It’s essential to take steps to improve your metabolic health on an ongoing basis, and it’s especially vital to do so during cold and flu season to support your immune system and help fight off infection. The following strategies can help defend you against whatever virus or bacteria might come your way—a cold, flu, or Covid—and help keep your metabolic and immune health strong.

Eat to support healthy blood sugar: For all the reasons above, there’s a clear link between hyperglycemia, immune dysregulation, and an increased risk for severe infection. Eating to support healthy blood sugar levels is a great way to help protect yourself against cold and flu season. You can start by avoiding 10 of the worst foods for blood sugar—like cereal, acai bowls, and other refined carbohydrates—and instead focus on a wide range of foods unlikely to spike your blood sugar, like nut butters, tofu, and guacamole, as well as plenty of fruits and vegetables.

Optimize vitamin D levels: Maintaining adequate vitamin D levels—defined as 50 nmol/L (20 ng/mL) or above for most people—can support your immune system. A 2022 systematic review of 38 studies showed that vitamin D supplementation was associated with a significantly lower risk of Covid-19 severity, an association the authors think may be explained by the fact that vitamin D can act as a modulator of the immune system response through the induction of antimicrobial peptides and the regulation of pro-inflammatory cytokines. A meta-analysis that analyzed data from roughly 11,000 participants from more than a dozen countries found that daily or weekly supplementation with vitamin D in those with levels of less than 10mg/dL cut their risk of respiratory infection in half. You can get vitamin D by eating egg yolks; oily or fatty fish like sardines, halibut, and mackerel; and liver, and through direct sunlight on your skin, which causes your body to produce the vitamin naturally.

Get optimal sleep: Sleep loss is associated with an increased risk of infection, chronic inflammation, cardiovascular disease, metabolic disease, and autoimmune disease. When we sleep, our bodies also produce immune cells, such as T cells, which are white blood cells that play a critical role in our immune response to an infectious disease. At least seven hours of sleep a night is recommended. In one study, researchers infected healthy participants with a cold virus and found that about 39 percent of those who slept 6 hours or less got sick, compared to just 18 percent of those who slept more than 6 hours.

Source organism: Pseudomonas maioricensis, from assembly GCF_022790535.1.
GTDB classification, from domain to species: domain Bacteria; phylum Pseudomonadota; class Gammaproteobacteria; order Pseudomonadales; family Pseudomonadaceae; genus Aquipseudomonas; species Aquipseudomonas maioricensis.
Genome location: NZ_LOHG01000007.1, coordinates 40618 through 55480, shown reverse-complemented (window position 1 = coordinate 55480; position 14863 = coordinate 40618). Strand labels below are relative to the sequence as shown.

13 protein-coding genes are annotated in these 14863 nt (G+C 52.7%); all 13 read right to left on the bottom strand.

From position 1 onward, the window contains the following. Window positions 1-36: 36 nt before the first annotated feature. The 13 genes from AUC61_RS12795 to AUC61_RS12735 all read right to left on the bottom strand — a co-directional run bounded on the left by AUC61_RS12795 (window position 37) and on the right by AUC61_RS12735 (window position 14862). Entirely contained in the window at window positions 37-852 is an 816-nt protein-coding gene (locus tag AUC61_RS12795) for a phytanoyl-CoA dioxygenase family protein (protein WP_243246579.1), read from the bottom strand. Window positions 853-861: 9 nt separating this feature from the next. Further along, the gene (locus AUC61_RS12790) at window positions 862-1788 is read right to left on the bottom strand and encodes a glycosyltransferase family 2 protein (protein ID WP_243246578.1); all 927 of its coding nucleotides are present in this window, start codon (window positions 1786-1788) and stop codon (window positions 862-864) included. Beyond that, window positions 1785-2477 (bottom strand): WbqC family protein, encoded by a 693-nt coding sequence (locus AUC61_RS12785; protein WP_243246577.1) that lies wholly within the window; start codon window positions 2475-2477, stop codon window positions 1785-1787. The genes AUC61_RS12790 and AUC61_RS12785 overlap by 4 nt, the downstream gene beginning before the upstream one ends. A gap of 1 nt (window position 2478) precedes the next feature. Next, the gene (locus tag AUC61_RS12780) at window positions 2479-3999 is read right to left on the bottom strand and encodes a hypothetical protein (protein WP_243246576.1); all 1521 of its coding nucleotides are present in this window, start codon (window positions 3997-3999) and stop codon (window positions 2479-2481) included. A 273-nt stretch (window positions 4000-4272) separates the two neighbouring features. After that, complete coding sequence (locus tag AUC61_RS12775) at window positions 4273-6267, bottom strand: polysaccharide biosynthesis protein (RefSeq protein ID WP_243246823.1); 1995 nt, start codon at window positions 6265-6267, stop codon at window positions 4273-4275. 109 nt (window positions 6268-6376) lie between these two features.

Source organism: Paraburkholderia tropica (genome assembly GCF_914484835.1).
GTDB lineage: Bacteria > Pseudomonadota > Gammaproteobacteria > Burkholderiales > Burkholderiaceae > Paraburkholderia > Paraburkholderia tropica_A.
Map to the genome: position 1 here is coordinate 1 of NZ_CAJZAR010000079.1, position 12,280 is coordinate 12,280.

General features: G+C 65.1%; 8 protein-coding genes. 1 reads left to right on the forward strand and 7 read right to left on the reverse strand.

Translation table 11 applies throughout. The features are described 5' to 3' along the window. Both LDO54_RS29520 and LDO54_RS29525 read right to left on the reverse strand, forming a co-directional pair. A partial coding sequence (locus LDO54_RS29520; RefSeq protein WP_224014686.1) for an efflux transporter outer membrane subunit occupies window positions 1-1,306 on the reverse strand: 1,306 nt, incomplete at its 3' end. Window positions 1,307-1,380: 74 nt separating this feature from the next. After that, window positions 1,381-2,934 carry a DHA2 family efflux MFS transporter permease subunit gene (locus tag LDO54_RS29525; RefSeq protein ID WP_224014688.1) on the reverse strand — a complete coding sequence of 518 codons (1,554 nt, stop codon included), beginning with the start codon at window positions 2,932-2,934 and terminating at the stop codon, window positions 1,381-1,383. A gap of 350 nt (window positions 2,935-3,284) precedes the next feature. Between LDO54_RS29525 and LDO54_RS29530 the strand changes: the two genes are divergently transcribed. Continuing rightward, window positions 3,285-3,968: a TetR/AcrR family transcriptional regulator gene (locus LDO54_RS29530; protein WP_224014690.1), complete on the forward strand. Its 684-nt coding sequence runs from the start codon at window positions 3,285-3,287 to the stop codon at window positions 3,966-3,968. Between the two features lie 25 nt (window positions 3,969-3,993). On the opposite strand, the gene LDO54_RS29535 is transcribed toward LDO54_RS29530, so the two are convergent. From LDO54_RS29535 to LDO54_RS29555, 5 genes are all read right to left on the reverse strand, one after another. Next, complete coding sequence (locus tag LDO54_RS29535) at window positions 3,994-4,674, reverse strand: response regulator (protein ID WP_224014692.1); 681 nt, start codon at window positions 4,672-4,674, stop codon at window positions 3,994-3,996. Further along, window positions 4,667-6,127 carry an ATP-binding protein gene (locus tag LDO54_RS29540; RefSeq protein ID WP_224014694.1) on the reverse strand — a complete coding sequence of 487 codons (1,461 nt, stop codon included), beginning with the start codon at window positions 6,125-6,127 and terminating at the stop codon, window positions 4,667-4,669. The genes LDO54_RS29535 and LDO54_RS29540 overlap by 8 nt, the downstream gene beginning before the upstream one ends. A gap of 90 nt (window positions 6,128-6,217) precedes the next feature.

Reduce stress: We’ve known for decades that psychological stress is a risk factor for the common cold. A study found that being under severe chronic stress for more than a month doubled a person’s risk of catching a cold. Interestingly, studies show that acute stress may cause enhanced immunoprotection, but long-term stress suppresses or dysregulates innate and adaptive immune responses by altering cytokine balance, triggering low-grade inflammation, and suppressing the activity and function of immunoprotective cells. To reduce stress, try diaphragmatic breathingA study of people with Type 2 diabetes showed that a program of daily 20-minute diaphragmatic breathing exercises reduced fasting blood glucose and post-meal glucose levels in nine weeks.

Exercise: Physical activity has been linked to a decreased risk of getting a cold. One randomized controlled 15-week exercise training study showed that exercise significantly reduced upper respiratory tract infections. Working out boosts the activity of natural killer cells, essential to the immune system’s ability to fight infections. Even low-intensity exercise like walking is beneficial.